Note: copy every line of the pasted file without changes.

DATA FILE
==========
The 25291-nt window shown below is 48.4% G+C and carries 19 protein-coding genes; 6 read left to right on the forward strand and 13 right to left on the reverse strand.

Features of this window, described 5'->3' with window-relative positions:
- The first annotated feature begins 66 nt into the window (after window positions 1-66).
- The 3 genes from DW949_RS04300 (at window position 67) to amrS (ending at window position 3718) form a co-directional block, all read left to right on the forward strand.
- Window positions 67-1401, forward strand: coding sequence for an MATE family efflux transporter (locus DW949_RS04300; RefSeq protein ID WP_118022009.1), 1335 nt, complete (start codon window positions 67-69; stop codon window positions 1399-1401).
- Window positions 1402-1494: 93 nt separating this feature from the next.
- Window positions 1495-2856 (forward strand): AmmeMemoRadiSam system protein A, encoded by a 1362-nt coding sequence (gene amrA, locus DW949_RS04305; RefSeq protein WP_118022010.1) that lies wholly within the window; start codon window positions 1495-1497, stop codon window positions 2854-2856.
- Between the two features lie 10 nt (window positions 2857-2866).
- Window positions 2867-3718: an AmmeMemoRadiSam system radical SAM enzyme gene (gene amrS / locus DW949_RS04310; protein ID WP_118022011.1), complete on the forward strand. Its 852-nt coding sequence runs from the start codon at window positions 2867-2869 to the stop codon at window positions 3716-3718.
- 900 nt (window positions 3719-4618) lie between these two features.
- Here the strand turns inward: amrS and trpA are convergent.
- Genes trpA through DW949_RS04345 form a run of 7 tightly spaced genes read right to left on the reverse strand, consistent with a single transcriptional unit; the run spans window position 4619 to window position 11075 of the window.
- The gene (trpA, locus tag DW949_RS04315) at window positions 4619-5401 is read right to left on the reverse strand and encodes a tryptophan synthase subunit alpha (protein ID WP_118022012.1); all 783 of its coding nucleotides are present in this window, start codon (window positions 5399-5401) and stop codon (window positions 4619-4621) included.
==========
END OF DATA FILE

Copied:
The 25291-nt window shown below is 48.4% G+C and carries 19 protein-coding genes; 6 read left to right on the forward strand and 13 right to left on the reverse strand.

Features of this window, described 5'->3' with window-relative positions:
- The first annotated feature begins 66 nt into the window (after window positions 1-66).
- The 3 genes from DW949_RS04300 (at window position 67) to amrS (ending at window position 3718) form a co-directional block, all read left to right on the forward strand.
- Window positions 67-1401, forward strand: coding sequence for an MATE family efflux transporter (locus DW949_RS04300; RefSeq protein ID WP_118022009.1), 1335 nt, complete (start codon window positions 67-69; stop codon window positions 1399-1401).
- Window positions 1402-1494: 93 nt separating this feature from the next.
- Window positions 1495-2856 (forward strand): AmmeMemoRadiSam system protein A, encoded by a 1362-nt coding sequence (gene amrA, locus DW949_RS04305; RefSeq protein WP_118022010.1) that lies wholly within the window; start codon window positions 1495-1497, stop codon window positions 2854-2856.
- Between the two features lie 10 nt (window positions 2857-2866).
- Window positions 2867-3718: an AmmeMemoRadiSam system radical SAM enzyme gene (gene amrS / locus DW949_RS04310; protein ID WP_118022011.1), complete on the forward strand. Its 852-nt coding sequence runs from the start codon at window positions 2867-2869 to the stop codon at window positions 3716-3718.
- 900 nt (window positions 3719-4618) lie between these two features.
- Here the strand turns inward: amrS and trpA are convergent.
- Genes trpA through DW949_RS04345 form a run of 7 tightly spaced genes read right to left on the reverse strand, consistent with a single transcriptional unit; the run spans window position 4619 to window position 11075 of the window.
- The gene (trpA, locus tag DW949_RS04315) at window positions 4619-5401 is read right to left on the reverse strand and encodes a tryptophan synthase subunit alpha (protein ID WP_118022012.1); all 783 of its coding nucleotides are present in this window, start codon (window positions 5399-5401) and stop codon (window positions 4619-4621) included.